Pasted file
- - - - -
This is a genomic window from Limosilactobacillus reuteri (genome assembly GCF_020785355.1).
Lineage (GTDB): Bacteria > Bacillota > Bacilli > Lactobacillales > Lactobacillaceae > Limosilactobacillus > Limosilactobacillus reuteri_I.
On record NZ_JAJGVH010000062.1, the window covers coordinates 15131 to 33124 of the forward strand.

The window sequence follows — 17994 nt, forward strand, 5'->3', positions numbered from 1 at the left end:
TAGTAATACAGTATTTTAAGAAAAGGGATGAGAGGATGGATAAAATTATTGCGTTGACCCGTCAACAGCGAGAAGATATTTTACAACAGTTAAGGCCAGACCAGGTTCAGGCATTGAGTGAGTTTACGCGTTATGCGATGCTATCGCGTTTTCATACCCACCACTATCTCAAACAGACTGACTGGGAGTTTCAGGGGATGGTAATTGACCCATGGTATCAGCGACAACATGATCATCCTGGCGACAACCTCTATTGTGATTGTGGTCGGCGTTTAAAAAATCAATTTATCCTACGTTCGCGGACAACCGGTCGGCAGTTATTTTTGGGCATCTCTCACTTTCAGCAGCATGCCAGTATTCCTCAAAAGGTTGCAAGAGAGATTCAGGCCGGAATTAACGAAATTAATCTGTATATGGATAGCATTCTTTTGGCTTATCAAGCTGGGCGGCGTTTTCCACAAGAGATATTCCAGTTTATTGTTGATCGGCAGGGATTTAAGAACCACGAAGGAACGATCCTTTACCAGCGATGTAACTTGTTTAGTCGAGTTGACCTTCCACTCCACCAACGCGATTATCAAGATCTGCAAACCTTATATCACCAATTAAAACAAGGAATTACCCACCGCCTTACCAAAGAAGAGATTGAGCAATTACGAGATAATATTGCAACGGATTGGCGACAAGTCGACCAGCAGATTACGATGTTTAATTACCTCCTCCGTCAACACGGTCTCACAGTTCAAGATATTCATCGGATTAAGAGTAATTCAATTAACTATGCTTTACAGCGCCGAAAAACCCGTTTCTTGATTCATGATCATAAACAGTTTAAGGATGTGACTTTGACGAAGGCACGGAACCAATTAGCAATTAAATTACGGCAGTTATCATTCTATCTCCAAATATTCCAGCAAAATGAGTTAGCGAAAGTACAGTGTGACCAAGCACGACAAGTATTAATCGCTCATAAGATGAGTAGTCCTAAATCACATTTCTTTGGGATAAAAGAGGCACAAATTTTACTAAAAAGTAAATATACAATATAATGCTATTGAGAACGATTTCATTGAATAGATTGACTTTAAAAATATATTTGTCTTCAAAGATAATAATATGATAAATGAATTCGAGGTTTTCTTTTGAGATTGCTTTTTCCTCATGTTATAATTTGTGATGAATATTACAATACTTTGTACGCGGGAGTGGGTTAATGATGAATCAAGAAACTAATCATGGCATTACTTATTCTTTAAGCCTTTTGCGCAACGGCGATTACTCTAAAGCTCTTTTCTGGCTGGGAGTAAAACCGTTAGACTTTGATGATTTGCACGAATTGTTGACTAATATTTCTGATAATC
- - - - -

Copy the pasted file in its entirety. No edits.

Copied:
This is a genomic window from Limosilactobacillus reuteri (genome assembly GCF_020785355.1).
Lineage (GTDB): Bacteria > Bacillota > Bacilli > Lactobacillales > Lactobacillaceae > Limosilactobacillus > Limosilactobacillus reuteri_I.
On record NZ_JAJGVH010000062.1, the window covers coordinates 15131 to 33124 of the forward strand.

The window sequence follows — 17994 nt, forward strand, 5'->3', positions numbered from 1 at the left end:
TAGTAATACAGTATTTTAAGAAAAGGGATGAGAGGATGGATAAAATTATTGCGTTGACCCGTCAACAGCGAGAAGATATTTTACAACAGTTAAGGCCAGACCAGGTTCAGGCATTGAGTGAGTTTACGCGTTATGCGATGCTATCGCGTTTTCATACCCACCACTATCTCAAACAGACTGACTGGGAGTTTCAGGGGATGGTAATTGACCCATGGTATCAGCGACAACATGATCATCCTGGCGACAACCTCTATTGTGATTGTGGTCGGCGTTTAAAAAATCAATTTATCCTACGTTCGCGGACAACCGGTCGGCAGTTATTTTTGGGCATCTCTCACTTTCAGCAGCATGCCAGTATTCCTCAAAAGGTTGCAAGAGAGATTCAGGCCGGAATTAACGAAATTAATCTGTATATGGATAGCATTCTTTTGGCTTATCAAGCTGGGCGGCGTTTTCCACAAGAGATATTCCAGTTTATTGTTGATCGGCAGGGATTTAAGAACCACGAAGGAACGATCCTTTACCAGCGATGTAACTTGTTTAGTCGAGTTGACCTTCCACTCCACCAACGCGATTATCAAGATCTGCAAACCTTATATCACCAATTAAAACAAGGAATTACCCACCGCCTTACCAAAGAAGAGATTGAGCAATTACGAGATAATATTGCAACGGATTGGCGACAAGTCGACCAGCAGATTACGATGTTTAATTACCTCCTCCGTCAACACGGTCTCACAGTTCAAGATATTCATCGGATTAAGAGTAATTCAATTAACTATGCTTTACAGCGCCGAAAAACCCGTTTCTTGATTCATGATCATAAACAGTTTAAGGATGTGACTTTGACGAAGGCACGGAACCAATTAGCAATTAAATTACGGCAGTTATCATTCTATCTCCAAATATTCCAGCAAAATGAGTTAGCGAAAGTACAGTGTGACCAAGCACGACAAGTATTAATCGCTCATAAGATGAGTAGTCCTAAATCACATTTCTTTGGGATAAAAGAGGCACAAATTTTACTAAAAAGTAAATATACAATATAATGCTATTGAGAACGATTTCATTGAATAGATTGACTTTAAAAATATATTTGTCTTCAAAGATAATAATATGATAAATGAATTCGAGGTTTTCTTTTGAGATTGCTTTTTCCTCATGTTATAATTTGTGATGAATATTACAATACTTTGTACGCGGGAGTGGGTTAATGATGAATCAAGAAACTAATCATGGCATTACTTATTCTTTAAGCCTTTTGCGCAACGGCGATTACTCTAAAGCTCTTTTCTGGCTGGGAGTAAAACCGTTAGACTTTGATGATTTGCACGAATTGTTGACTAATATTTCTGATAATC